Bayesian theory calls for the use of the posterior predictive distribution to do predictive inference, i.e., to predict the distribution of a new, unobserved data point. That is, instead of a fixed point as a prediction, a distribution over possible points is returned. Only this way is the entire posterior distribution of the parameter(s) used. By comparison, prediction in frequentist statistics often involves finding an optimum point estimate of the parameter(s)—e.g., by maximum likelihood or maximum a posteriori estimation (MAP)—and then plugging this estimate into the formula for the distribution of a data point. This has the disadvantage that it does not account for any uncertainty in the value of the parameter, and hence will underestimate the variance of the predictive distribution.

(In some instances, frequentist statistics can work around this problem. For example, confidence intervals and prediction intervals in frequentist statistics when constructed from a normal distribution with unknown mean and variance are constructed using a Student's t-distribution. This correctly estimates the variance, due to the fact that (1) the average of normally distributed random variables is also normally distributed; (2) the predictive distribution of a normally distributed data point with unknown mean and variance, using conjugate or uninformative priors, has a student's t-distribution. In Bayesian statistics, however, the posterior predictive distribution can always be determined exactly—or at least, to an arbitrary level of precision, when numerical methods are used.)

Note that both types of predictive distributions have the form of a compound probability distribution (as does the marginal likelihood). In fact, if the prior distribution is a conjugate prior, and hence the prior and posterior distributions come from the same family, it can easily be seen that both prior and posterior predictive distributions also come from the same family of compound distributions. The only difference is that the posterior predictive distribution uses the updated values of the hyperparameters (applying the Bayesian update rules given in the conjugate prior article), while the prior predictive distribution uses the values of the hyperparameters that appear in the prior distribution.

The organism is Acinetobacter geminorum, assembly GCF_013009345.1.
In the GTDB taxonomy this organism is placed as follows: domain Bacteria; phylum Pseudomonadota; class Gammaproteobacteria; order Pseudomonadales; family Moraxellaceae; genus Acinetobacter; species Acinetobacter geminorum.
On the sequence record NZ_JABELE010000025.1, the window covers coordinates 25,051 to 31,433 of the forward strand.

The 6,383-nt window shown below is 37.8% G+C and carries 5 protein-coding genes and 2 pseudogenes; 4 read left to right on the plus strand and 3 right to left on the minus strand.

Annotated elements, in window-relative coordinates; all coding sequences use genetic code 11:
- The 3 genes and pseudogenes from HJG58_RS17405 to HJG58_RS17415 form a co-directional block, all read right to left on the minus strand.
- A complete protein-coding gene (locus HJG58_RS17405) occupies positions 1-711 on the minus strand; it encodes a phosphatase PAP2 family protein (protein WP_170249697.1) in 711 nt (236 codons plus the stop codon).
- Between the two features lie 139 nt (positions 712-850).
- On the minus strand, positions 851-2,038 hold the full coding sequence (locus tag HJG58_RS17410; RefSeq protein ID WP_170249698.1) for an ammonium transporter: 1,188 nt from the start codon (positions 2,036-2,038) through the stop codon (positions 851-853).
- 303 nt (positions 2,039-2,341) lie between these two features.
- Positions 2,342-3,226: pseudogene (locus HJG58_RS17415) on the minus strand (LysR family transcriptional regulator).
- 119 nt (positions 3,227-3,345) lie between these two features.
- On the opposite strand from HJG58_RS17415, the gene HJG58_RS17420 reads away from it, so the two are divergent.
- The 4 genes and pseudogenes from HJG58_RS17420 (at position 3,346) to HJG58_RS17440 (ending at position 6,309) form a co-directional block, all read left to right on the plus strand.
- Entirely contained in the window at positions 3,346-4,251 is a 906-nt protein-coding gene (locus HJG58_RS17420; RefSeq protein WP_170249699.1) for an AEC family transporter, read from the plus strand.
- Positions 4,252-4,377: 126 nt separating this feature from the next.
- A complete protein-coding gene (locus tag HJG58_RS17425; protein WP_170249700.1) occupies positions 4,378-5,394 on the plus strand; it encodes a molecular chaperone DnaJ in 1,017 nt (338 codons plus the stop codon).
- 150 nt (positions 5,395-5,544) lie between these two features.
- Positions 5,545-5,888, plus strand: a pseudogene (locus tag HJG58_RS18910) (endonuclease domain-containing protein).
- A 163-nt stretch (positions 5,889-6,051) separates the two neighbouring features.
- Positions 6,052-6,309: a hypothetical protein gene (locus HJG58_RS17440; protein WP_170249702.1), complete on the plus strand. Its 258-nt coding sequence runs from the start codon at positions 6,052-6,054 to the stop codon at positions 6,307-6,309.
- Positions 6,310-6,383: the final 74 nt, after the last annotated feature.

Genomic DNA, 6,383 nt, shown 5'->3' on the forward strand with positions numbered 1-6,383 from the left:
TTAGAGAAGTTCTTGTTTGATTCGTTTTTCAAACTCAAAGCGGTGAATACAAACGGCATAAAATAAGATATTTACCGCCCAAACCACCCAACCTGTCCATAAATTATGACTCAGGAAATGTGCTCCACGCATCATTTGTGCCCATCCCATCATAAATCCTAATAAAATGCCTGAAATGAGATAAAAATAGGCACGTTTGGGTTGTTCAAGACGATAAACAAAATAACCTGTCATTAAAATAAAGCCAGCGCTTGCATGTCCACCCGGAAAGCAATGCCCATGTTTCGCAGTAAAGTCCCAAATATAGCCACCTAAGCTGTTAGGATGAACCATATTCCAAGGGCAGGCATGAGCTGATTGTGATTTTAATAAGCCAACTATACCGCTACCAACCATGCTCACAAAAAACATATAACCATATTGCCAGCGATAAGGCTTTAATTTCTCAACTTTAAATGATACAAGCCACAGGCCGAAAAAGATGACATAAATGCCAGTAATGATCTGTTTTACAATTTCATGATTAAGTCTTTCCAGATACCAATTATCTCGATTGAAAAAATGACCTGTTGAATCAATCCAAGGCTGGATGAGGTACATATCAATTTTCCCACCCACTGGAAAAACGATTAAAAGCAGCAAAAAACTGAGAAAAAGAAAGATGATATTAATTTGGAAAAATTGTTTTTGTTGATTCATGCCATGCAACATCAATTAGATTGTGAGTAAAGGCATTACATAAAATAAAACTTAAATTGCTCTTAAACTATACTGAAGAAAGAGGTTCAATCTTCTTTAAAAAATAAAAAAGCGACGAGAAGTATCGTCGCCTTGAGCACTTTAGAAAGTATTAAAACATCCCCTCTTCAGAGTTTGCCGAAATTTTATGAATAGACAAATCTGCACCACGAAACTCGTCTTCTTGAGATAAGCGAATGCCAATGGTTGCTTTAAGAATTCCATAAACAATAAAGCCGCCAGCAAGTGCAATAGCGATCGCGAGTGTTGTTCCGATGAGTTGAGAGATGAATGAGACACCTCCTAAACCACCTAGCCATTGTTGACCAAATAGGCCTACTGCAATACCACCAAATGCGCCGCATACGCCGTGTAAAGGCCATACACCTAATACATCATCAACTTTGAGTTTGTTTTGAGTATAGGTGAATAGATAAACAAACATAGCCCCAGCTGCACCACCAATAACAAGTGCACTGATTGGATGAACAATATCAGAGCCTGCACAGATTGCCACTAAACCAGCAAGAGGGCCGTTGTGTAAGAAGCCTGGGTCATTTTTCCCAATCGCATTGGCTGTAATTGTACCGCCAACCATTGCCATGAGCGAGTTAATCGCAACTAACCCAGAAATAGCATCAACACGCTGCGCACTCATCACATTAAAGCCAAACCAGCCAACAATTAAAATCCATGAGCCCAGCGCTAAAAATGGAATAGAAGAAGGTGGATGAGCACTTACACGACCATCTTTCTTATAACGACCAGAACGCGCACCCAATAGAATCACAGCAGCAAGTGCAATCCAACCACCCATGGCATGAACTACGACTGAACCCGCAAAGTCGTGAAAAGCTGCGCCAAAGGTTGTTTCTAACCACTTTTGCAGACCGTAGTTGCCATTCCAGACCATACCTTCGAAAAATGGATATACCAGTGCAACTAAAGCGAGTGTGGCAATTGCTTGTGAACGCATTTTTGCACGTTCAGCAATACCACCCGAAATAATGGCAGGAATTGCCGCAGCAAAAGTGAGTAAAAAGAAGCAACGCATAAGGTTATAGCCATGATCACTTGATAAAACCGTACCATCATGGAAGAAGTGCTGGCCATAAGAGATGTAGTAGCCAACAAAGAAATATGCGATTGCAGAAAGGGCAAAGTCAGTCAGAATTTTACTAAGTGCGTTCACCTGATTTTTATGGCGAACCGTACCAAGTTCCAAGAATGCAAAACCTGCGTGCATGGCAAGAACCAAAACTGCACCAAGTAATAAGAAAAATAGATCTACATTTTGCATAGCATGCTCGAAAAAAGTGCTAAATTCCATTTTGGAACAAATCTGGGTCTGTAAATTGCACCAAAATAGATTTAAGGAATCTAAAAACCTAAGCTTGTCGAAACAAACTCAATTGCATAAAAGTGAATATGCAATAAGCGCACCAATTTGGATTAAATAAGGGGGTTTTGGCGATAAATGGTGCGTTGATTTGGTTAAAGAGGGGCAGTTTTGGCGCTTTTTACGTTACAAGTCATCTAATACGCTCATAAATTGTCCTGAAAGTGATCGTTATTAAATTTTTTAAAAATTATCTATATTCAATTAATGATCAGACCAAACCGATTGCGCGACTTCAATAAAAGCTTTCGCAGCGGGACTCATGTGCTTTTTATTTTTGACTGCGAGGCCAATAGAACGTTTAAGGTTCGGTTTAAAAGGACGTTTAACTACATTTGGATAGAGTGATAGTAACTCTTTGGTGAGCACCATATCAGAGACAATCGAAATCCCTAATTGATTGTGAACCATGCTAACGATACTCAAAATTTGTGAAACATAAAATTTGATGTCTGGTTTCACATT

Inference over exclusive and exhaustive possibilities

If evidence is simultaneously used to update belief over a set of exclusive and exhaustive propositions, Bayesian inference may be thought of as acting on this belief distribution as a whole.

General formulation

 Diagram illustrating event space  Ω {\displaystyle \Omega }  in general formulation of Bayesian inference. Although this diagram shows discrete models and events, the continuous case may be visualized similarly using probability densities.
Diagram illustrating event space in general formulation of Bayesian inference. Although this diagram shows discrete models and events, the continuous case may be visualized similarly using probability densities.

Suppose a process is generating independent and identically distributed events , but the probability distribution is unknown. Let the event space represent the current state of belief for this process. Each model is represented by event . The conditional probabilities are specified to define the models. is the degree of belief in . Before the first inference step, is a set of initial prior probabilities. These must sum to 1, but are otherwise arbitrary.